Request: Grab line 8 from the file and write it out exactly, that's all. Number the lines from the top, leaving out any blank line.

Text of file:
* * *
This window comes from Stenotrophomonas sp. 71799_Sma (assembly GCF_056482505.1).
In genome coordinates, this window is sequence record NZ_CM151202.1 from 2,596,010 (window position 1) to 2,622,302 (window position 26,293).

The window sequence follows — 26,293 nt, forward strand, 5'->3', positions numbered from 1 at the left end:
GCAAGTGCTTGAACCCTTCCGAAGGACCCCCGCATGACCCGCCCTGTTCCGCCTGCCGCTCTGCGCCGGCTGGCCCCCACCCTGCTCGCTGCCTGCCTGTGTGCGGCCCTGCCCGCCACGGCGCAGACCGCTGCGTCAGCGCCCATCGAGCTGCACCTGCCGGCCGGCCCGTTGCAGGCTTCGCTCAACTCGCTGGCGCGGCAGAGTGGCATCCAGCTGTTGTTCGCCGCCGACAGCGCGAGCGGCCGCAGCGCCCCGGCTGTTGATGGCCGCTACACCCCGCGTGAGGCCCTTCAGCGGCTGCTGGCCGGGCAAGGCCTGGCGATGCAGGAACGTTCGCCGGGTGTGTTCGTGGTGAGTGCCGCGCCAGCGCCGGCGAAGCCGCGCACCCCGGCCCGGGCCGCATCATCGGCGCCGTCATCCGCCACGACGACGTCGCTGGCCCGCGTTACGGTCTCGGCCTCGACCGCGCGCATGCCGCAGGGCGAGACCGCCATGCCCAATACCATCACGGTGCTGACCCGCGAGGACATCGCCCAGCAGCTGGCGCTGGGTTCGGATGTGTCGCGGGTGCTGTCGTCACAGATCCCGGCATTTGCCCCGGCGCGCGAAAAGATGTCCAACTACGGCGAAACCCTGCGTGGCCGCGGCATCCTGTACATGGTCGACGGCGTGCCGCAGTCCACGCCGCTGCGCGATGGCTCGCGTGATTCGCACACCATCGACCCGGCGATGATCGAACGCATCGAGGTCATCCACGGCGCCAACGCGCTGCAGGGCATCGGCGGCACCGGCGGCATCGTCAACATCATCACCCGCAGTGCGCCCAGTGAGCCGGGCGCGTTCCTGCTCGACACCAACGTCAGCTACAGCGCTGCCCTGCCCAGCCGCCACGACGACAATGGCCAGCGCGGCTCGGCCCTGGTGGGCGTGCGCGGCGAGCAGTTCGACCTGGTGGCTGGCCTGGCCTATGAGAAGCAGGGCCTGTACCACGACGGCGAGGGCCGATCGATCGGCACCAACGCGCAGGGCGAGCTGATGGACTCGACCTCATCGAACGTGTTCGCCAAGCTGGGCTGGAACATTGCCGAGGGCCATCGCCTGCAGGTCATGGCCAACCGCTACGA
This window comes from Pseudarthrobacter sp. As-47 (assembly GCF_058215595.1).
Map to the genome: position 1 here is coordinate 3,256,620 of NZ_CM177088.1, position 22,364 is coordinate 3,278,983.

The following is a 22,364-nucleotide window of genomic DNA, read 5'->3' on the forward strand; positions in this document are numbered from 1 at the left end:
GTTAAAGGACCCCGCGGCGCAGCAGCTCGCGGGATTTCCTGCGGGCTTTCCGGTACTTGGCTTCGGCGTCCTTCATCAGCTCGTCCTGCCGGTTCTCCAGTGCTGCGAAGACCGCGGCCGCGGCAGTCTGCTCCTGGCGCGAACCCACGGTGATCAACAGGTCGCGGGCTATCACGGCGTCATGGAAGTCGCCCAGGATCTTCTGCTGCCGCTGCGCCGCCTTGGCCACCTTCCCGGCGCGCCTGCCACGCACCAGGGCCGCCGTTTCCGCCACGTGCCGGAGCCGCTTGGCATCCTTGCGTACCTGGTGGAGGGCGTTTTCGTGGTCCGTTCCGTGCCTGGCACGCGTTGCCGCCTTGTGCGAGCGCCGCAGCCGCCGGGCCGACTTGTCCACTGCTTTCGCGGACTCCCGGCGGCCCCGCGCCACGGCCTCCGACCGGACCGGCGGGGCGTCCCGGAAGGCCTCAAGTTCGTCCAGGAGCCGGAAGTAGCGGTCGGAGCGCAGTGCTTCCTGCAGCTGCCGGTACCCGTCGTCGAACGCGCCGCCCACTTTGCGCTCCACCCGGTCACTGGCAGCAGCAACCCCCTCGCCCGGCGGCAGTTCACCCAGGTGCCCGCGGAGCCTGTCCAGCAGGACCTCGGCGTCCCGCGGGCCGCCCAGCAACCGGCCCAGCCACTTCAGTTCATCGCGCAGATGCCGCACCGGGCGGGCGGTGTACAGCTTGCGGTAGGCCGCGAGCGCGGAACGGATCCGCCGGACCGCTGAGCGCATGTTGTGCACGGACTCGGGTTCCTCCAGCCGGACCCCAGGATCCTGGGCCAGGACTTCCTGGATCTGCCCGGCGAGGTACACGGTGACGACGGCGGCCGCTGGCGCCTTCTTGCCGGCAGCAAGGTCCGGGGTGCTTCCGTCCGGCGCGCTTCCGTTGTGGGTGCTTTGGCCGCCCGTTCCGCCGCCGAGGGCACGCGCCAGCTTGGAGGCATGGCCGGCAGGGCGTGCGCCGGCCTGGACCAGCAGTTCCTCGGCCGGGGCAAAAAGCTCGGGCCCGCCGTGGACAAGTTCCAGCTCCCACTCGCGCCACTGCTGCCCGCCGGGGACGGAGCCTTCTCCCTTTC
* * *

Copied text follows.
GTTAAAGGACCCCGCGGCGCAGCAGCTCGCGGGATTTCCTGCGGGCTTTCCGGTACTTGGCTTCGGCGTCCTTCATCAGCTCGTCCTGCCGGTTCTCCAGTGCTGCGAAGACCGCGGCCGCGGCAGTCTGCTCCTGGCGCGAACCCACGGTGATCAACAGGTCGCGGGCTATCACGGCGTCATGGAAGTCGCCCAGGATCTTCTGCTGCCGCTGCGCCGCCTTGGCCACCTTCCCGGCGCGCCTGCCACGCACCAGGGCCGCCGTTTCCGCCACGTGCCGGAGCCGCTTGGCATCCTTGCGTACCTGGTGGAGGGCGTTTTCGTGGTCCGTTCCGTGCCTGGCACGCGTTGCCGCCTTGTGCGAGCGCCGCAGCCGCCGGGCCGACTTGTCCACTGCTTTCGCGGACTCCCGGCGGCCCCGCGCCACGGCCTCCGACCGGACCGGCGGGGCGTCCCGGAAGGCCTCAAGTTCGTCCAGGAGCCGGAAGTAGCGGTCGGAGCGCAGTGCTTCCTGCAGCTGCCGGTACCCGTCGTCGAACGCGCCGCCCACTTTGCGCTCCACCCGGTCACTGGCAGCAGCAACCCCCTCGCCCGGCGGCAGTTCACCCAGGTGCCCGCGGAGCCTGTCCAGCAGGACCTCGGCGTCCCGCGGGCCGCCCAGCAACCGGCCCAGCCACTTCAGTTCATCGCGCAGATGCCGCACCGGGCGGGCGGTGTACAGCTTGCGGTAGGCCGCGAGCGCGGAACGGATCCGCCGGACCGCTGAGCGCATGTTGTGCACGGACTCGGGTTCCTCCAGCCGGACCCCAGGATCCTGGGCCAGGACTTCCTGGATCTGCCCGGCGAGGTACACGGTGACGACGGCGGCCGCTGGCGCCTTCTTGCCGGCAGCAAGGTCCGGGGTGCTTCCGTCCGGCGCGCTTCCGTTGTGGGTGCTTTGGCCGCCCGTTCCGCCGCCGAGGGCACGCGCCAGCTTGGAGGCATGGCCGGCAGGGCGTGCGCCGGCCTGGACCAGCAGTTCCTCGGCCGGGGCAAAAAGCTCGGGCCCGCCGTGGACAAGTTCCAGCTCCCACTCGCGCCACTGCTGCCCGCCGGGGACGGAGCCTTCTCCCTTTC